If this is a purely intellectual/academic project...well then go right ahead Smile But proper execution testing is a science unto itself, and I wouldn't even know where to put you to get started, other than to articles that warn against premature optimization.

Now, on to debugging. I have one that I use and know works, so I'll just reccommend that. It's called PhpED, from NuSphere. There's a free trial you can download. To get debugging working in CodeIgniter you'll want to check out ZuggSoft's tutorial on setting up debugging for CI in PhpED

Then you just open up the index.php in the main directory where you put your CI project, stuff a DebugBreak() function call at the top, then visit your localhost server page and tada - PhpED will take you right to the breakpoint line and allow you to step through things one line at a time.

PhpED is so far the only editor I've gotten it working in, and it works great once you've set it up - though that does take a bit of work.

#9
[eluser]FutureKing[/eluser]
[quote author="BrianDHall" date="1252134807"]First, doing performance measuring properly is, simply..."extremely hard". Its far easier to do it wrong than do it right. But basically you need to get something like microtime() in PHP before you run the test, run the test 100-10000+ times to get a large enough sampling to determine the actual time it took to run the tests, and do so in a way that you are sure something isn't getting cached or short-circuited so that every call of the function past the first one was happening far faster than it would "in the real world" (where a function isn't artificially called so many times).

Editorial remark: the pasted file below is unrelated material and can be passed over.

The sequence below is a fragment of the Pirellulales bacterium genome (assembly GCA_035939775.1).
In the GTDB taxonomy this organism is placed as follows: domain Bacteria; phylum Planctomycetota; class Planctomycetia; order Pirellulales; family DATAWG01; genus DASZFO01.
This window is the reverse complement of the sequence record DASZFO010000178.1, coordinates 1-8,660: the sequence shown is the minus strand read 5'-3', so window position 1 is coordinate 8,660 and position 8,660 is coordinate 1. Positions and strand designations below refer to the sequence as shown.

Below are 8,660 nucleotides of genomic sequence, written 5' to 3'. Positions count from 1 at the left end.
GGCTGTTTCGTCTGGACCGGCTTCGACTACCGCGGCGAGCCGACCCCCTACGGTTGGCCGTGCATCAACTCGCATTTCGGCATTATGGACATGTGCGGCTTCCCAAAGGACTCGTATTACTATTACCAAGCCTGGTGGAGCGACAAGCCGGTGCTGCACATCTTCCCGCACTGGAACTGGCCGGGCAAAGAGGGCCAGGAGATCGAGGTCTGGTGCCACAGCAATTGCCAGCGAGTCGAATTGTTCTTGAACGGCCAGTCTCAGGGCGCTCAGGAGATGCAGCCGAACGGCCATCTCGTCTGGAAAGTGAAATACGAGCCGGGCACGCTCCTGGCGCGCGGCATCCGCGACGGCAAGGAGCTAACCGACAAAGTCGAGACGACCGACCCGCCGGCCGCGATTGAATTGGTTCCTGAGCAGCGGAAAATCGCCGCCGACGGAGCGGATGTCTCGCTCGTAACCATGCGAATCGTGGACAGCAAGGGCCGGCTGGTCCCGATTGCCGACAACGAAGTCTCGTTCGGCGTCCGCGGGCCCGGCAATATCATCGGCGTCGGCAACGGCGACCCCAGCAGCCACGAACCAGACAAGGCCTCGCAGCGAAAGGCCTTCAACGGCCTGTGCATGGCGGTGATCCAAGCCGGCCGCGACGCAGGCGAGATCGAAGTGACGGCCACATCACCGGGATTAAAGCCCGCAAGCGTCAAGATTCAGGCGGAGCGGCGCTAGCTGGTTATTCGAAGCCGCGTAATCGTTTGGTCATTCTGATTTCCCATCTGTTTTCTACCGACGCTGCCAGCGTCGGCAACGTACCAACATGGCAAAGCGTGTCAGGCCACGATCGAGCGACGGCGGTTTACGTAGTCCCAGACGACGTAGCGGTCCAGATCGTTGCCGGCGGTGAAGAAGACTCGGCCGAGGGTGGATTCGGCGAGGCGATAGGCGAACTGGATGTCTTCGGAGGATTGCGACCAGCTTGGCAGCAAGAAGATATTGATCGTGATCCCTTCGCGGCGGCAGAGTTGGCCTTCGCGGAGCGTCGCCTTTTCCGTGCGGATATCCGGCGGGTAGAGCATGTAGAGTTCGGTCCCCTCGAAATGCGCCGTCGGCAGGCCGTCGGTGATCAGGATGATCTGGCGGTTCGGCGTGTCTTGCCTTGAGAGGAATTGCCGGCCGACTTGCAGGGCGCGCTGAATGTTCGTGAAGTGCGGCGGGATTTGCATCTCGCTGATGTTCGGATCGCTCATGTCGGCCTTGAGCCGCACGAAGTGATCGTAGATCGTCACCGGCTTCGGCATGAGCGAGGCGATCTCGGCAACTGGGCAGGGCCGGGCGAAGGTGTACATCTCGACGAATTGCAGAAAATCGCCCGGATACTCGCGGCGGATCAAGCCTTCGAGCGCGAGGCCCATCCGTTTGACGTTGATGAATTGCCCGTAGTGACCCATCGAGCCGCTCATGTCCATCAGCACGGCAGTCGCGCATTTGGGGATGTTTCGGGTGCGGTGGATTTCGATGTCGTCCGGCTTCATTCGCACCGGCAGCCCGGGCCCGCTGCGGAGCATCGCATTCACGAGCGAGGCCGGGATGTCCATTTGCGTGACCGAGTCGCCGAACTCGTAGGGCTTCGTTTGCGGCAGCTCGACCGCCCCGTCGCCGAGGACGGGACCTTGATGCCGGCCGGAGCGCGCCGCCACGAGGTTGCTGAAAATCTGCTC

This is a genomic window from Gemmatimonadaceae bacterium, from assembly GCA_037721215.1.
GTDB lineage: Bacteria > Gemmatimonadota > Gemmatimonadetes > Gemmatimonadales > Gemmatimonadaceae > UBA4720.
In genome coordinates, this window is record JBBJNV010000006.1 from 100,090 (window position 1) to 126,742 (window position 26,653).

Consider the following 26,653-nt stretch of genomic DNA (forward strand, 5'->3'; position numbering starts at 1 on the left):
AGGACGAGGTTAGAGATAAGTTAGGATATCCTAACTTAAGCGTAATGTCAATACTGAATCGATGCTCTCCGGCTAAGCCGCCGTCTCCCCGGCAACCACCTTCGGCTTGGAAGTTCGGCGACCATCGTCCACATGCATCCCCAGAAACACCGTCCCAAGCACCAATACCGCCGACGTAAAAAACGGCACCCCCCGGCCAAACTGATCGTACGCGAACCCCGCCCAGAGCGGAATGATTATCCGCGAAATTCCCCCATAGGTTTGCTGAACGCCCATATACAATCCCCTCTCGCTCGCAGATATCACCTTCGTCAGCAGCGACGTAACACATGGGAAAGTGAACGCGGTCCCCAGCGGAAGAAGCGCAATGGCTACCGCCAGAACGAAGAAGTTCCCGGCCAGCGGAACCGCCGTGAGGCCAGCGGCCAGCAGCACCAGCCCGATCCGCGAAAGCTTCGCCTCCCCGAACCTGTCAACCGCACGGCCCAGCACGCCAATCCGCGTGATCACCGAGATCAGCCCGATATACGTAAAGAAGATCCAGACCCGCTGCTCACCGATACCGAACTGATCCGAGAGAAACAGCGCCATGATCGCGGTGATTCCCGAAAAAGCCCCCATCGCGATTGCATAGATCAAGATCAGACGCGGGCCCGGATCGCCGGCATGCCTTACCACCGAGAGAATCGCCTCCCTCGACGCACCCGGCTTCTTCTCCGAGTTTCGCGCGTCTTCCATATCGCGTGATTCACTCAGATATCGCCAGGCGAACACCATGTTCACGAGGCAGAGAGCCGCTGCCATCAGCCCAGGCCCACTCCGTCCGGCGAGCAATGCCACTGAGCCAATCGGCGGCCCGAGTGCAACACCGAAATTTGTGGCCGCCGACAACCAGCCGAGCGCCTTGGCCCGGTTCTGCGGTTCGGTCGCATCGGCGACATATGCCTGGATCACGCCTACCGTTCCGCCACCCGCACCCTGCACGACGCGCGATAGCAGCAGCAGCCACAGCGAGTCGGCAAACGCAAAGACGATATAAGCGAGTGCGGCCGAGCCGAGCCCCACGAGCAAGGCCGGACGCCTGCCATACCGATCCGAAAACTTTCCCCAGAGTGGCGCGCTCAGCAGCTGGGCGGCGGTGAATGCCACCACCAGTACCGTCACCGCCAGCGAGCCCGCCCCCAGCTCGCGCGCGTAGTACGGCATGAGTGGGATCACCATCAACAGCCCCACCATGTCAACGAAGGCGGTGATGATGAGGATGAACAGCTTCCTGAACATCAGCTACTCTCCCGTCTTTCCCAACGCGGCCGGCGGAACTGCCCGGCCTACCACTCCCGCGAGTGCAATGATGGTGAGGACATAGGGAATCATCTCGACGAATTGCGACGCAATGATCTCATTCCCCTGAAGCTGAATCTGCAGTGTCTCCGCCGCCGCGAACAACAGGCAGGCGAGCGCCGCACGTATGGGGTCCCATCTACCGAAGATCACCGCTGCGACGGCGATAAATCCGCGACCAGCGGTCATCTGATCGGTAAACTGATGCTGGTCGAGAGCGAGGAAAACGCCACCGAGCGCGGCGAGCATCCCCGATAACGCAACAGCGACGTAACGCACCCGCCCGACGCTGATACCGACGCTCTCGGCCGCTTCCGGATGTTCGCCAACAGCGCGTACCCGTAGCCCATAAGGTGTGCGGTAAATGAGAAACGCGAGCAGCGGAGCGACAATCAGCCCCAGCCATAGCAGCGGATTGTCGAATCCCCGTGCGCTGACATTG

Not to be overly opinionated, but unless you are having a site that will be drawing hundreds of thousands of users in a very short period of time, performance doesn't really matter. If you are getting that much traffic you should be getting a lot of money - and if you are, why don't you just deploy into a cloud environment or with a managed cluster? It doesn't cost THAT much more than other methods of hosting (the price is tiny compared to what you should be making if you are getting hundreds of thousands of viewers a day), and you don't waste your valuable time worrying about execution times when you could be building valuable applications.

If this is a purely intellectual/academic project...well then go right ahead Smile But proper execution testing is a science unto itself, and I wouldn't even know where to put you to get started, other than to articles that warn against premature optimization.

Now, on to debugging. I have one that I use and know works, so I'll just reccommend that. It's called PhpED, from NuSphere. There's a free trial you can download. To get debugging working in CodeIgniter you'll want to check out ZuggSoft's tutorial on setting up debugging for CI in PhpED

Then you just open up the index.php in the main directory where you put your CI project, stuff a DebugBreak() function call at the top, then visit your localhost server page and tada - PhpED will take you right to the breakpoint line and allow you to step through things one line at a time.

PhpED is so far the only editor I've gotten it working in, and it works great once you've set it up - though that does take a bit of work.[/quote]
Thank you for advice.

#10
[eluser]garymardell[/eluser]
For measuring the performance and benchmarking you will want to use apache ab.

http://httpd.apache.org/docs/2.0/programs/ab.html

For example to test a website you can type in terminal (command line)
Code:
ab -n 100 http://localhost:8888/garden

This will perform 100 requests, you can also specify more options like posting data aswell having more concurrent access at the same time. This is meant to simulate how well your site will perform in a real environment with users on it.